‘The threads of this story go back so far,’ explains Sita. ‘I worked in community and youth theatre for a long time before I started writing novels. That’s why this book is a big, emotional novel for me. I did shed quite a few tears at my desk over writing this book.’
Fresh out of university, Sita started her career as a community theatre worker for the Royal Court Youth Theatre in west London.
‘I loved that title! One of the places I was asked to work in was a pupil referral unit underneath Trellick Tower, not far from Grenfell. What I saw was the damage that a lack of trust can bring about; the feeling that nobody really has your back, and the impact that can have on young people.’
These then are the beginnings of the book which Sita has described as ‘a life’s journey’.
‘It’s been written in many phases over many years. In a funny sort of way, the fragmentation of the story opened something up. For me as a writer, there’s a lot of space in the story: there’s space for image.’
What that space allowed was an opportunity for Sita to work with Sirett whom she had first met many years earlier when their children were at nursery school together.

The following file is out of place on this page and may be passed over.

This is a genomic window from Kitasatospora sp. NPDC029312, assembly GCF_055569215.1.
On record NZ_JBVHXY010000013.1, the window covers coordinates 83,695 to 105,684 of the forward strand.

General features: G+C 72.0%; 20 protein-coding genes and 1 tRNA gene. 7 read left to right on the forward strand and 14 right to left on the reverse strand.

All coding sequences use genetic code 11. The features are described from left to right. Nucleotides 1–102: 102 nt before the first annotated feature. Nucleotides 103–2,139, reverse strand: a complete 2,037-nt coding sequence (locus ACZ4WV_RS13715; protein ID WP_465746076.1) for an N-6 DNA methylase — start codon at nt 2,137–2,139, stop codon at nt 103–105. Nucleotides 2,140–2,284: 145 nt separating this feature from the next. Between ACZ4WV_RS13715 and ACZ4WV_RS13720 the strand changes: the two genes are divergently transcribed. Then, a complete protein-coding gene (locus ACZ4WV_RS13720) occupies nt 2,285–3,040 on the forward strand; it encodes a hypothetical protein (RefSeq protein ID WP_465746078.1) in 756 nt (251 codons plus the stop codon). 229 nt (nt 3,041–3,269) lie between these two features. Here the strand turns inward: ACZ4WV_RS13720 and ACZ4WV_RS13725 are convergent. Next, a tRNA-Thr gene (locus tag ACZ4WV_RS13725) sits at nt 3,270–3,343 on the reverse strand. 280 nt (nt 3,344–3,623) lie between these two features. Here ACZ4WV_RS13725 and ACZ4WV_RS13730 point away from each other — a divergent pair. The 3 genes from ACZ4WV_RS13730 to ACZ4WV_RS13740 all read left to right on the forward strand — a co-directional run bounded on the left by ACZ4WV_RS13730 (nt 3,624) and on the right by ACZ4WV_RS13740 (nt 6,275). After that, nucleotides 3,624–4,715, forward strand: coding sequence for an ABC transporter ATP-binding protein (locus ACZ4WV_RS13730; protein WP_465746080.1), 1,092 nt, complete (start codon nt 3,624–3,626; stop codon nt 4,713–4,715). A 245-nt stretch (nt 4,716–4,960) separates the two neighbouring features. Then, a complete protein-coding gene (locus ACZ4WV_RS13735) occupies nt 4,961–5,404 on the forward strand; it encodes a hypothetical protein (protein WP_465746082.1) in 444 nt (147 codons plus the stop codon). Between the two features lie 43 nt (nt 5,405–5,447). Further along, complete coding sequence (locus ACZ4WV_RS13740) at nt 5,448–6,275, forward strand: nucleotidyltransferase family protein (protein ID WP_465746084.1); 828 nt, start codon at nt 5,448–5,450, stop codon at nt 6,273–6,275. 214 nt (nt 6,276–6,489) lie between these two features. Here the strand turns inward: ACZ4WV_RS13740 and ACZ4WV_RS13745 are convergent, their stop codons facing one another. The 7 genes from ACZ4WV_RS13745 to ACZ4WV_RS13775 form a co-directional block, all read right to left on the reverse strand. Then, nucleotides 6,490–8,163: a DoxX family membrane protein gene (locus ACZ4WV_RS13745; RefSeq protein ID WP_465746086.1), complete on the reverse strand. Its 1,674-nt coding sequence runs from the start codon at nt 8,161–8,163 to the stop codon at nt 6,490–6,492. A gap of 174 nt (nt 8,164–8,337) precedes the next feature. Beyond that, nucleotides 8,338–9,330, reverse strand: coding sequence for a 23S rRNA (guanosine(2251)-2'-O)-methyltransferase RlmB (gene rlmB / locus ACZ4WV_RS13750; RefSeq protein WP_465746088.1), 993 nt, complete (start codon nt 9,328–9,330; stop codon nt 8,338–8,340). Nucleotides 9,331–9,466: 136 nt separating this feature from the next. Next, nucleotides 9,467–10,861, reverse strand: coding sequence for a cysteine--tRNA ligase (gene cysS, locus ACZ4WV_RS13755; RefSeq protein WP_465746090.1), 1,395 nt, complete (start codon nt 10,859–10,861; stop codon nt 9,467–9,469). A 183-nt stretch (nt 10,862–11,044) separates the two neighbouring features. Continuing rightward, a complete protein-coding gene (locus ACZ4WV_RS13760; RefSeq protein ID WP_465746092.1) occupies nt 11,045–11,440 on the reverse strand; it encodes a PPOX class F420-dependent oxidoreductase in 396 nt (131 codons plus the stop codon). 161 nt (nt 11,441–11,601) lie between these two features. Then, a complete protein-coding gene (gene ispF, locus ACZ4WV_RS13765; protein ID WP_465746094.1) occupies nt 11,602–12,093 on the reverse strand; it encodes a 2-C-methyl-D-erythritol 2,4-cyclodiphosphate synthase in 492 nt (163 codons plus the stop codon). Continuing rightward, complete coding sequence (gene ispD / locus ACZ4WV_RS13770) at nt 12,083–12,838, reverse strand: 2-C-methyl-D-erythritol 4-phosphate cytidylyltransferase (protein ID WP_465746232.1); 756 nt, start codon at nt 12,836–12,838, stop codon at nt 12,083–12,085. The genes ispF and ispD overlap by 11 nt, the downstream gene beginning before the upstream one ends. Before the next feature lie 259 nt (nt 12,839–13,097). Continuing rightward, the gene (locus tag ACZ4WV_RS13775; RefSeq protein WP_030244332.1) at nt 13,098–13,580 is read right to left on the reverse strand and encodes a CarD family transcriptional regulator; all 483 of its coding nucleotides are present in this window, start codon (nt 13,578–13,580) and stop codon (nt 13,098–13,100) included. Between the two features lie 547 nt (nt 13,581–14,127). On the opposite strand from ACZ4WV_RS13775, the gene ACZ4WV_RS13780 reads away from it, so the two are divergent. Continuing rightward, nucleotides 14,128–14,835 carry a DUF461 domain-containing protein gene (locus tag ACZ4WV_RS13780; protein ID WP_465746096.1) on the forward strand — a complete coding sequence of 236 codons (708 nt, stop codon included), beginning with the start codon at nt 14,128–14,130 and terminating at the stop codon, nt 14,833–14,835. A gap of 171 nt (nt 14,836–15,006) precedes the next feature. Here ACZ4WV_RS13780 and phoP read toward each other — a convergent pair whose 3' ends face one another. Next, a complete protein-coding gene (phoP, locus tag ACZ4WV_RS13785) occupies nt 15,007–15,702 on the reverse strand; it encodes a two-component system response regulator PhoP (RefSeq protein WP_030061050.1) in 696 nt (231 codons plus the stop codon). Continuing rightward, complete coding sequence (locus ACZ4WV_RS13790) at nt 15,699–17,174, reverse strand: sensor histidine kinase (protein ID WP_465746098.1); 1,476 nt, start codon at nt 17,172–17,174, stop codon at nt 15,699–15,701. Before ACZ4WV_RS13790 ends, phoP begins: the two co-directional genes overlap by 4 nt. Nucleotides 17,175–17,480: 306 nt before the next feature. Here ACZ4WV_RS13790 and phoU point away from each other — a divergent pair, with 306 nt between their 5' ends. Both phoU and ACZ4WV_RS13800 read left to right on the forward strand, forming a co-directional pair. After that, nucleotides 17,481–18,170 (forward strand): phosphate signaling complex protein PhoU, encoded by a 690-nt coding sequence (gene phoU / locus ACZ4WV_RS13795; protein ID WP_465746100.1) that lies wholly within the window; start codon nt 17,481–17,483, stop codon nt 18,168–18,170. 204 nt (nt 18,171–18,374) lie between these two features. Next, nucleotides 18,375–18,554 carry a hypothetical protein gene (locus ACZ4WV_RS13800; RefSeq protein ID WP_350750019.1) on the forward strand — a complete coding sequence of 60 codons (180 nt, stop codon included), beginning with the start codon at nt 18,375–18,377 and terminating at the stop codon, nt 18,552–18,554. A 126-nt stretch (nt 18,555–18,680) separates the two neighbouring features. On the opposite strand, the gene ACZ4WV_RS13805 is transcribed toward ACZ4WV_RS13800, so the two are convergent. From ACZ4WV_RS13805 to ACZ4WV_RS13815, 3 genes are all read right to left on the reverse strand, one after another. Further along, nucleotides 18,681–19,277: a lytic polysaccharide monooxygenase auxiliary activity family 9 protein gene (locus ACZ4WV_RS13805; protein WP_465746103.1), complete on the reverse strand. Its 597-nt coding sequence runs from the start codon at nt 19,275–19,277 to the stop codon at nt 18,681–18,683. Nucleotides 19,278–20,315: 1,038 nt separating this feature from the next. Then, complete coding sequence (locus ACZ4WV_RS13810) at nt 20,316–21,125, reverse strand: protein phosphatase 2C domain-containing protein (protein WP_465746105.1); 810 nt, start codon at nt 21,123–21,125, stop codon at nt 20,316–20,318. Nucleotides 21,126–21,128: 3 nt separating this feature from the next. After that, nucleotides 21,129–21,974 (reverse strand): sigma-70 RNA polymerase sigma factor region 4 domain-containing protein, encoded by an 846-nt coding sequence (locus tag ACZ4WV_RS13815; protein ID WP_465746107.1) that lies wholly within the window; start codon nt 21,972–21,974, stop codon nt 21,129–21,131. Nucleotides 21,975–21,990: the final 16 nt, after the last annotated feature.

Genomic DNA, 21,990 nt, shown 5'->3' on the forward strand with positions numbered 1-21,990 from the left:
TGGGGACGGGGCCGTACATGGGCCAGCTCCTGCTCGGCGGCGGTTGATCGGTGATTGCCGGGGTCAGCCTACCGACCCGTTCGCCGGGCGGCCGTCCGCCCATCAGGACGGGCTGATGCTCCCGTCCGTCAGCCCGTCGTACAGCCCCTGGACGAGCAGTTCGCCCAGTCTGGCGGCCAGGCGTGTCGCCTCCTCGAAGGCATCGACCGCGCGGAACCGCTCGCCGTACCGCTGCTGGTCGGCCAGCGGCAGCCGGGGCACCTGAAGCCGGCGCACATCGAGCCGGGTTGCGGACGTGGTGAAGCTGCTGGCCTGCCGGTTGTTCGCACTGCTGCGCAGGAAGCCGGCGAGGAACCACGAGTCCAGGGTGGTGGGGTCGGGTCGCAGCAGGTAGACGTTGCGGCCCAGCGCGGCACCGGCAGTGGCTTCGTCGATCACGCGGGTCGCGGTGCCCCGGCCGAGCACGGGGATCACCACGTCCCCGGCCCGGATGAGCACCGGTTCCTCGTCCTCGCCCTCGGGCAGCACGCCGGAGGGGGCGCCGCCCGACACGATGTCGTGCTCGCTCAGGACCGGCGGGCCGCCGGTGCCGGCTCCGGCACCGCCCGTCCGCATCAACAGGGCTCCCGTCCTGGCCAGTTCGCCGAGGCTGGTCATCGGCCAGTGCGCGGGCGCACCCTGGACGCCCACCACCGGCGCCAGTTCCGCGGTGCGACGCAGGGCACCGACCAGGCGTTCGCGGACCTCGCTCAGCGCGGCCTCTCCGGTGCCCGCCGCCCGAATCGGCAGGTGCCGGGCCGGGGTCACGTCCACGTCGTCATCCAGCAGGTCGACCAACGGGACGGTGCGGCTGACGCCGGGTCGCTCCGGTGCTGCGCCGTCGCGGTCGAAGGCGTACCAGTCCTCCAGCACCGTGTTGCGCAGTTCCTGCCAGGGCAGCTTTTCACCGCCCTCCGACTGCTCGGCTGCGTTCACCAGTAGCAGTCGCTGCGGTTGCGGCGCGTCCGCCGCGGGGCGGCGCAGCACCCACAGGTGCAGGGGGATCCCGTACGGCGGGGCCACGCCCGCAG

‘We’ve been wanting to work together and waiting for the right project. We were talking about creativity and education and sketching out the ideas of it way back. I said then, ‘if I ever get this book published it will be image, and it will be word, and it will be poetry, it will be prose, song – however these young people need to express themselves.’
Publishers Little Tiger also understood the unique origins of the book. ‘They have done an amazing job,’ says Sita. ‘Mattie Whitehead and Ruth Bennett, the editors, met Natalie and said “we’re going to leave the dramatic form of the book to you.” For example, the section where we see Kai moving through London and over the bridges – it was written like a stage instruction. Natalie took that and brought so much more to the work as so many illustrators do, working closely with the designer Charlie Moyler.’
Once the book was written, illustrated and published, the story continued to grow in all sorts of creative directions – beyond even Sita’s imagination.